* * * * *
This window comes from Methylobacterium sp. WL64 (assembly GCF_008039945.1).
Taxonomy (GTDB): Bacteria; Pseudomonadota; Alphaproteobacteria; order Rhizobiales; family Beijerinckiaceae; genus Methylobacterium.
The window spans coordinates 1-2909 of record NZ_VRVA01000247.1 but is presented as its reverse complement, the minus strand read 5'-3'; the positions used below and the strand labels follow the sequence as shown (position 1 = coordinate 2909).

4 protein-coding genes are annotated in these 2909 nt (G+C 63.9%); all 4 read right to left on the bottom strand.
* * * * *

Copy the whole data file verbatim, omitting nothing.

This window comes from Methylobacterium sp. WL64 (assembly GCF_008039945.1).
Taxonomy (GTDB): Bacteria; Pseudomonadota; Alphaproteobacteria; order Rhizobiales; family Beijerinckiaceae; genus Methylobacterium.
The window spans coordinates 1-2909 of record NZ_VRVA01000247.1 but is presented as its reverse complement, the minus strand read 5'-3'; the positions used below and the strand labels follow the sequence as shown (position 1 = coordinate 2909).

4 protein-coding genes are annotated in these 2909 nt (G+C 63.9%); all 4 read right to left on the bottom strand.